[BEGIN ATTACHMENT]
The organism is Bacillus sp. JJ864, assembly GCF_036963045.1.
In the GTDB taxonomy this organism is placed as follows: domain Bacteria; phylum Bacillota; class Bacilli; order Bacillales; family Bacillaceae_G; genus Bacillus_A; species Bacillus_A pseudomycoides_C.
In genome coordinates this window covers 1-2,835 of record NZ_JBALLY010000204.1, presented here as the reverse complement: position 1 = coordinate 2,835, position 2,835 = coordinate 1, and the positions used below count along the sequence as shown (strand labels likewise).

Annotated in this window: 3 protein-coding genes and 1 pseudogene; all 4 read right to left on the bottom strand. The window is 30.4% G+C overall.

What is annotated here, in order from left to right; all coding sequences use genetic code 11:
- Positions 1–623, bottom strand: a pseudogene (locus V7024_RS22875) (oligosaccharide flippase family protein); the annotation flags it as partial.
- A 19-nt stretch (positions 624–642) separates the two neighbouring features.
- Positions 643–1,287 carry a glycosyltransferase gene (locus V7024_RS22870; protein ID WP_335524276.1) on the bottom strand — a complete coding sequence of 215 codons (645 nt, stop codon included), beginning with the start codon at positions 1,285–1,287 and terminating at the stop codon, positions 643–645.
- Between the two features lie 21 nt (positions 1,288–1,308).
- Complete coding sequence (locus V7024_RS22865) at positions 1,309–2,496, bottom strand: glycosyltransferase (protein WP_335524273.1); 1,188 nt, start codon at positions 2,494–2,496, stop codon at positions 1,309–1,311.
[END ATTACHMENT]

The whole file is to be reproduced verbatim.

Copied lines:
The organism is Bacillus sp. JJ864, assembly GCF_036963045.1.
In the GTDB taxonomy this organism is placed as follows: domain Bacteria; phylum Bacillota; class Bacilli; order Bacillales; family Bacillaceae_G; genus Bacillus_A; species Bacillus_A pseudomycoides_C.
In genome coordinates this window covers 1-2,835 of record NZ_JBALLY010000204.1, presented here as the reverse complement: position 1 = coordinate 2,835, position 2,835 = coordinate 1, and the positions used below count along the sequence as shown (strand labels likewise).

Annotated in this window: 3 protein-coding genes and 1 pseudogene; all 4 read right to left on the bottom strand. The window is 30.4% G+C overall.

What is annotated here, in order from left to right; all coding sequences use genetic code 11:
- Positions 1–623, bottom strand: a pseudogene (locus V7024_RS22875) (oligosaccharide flippase family protein); the annotation flags it as partial.
- A 19-nt stretch (positions 624–642) separates the two neighbouring features.
- Positions 643–1,287 carry a glycosyltransferase gene (locus V7024_RS22870; protein ID WP_335524276.1) on the bottom strand — a complete coding sequence of 215 codons (645 nt, stop codon included), beginning with the start codon at positions 1,285–1,287 and terminating at the stop codon, positions 643–645.
- Between the two features lie 21 nt (positions 1,288–1,308).
- Complete coding sequence (locus V7024_RS22865) at positions 1,309–2,496, bottom strand: glycosyltransferase (protein WP_335524273.1); 1,188 nt, start codon at positions 2,494–2,496, stop codon at positions 1,309–1,311.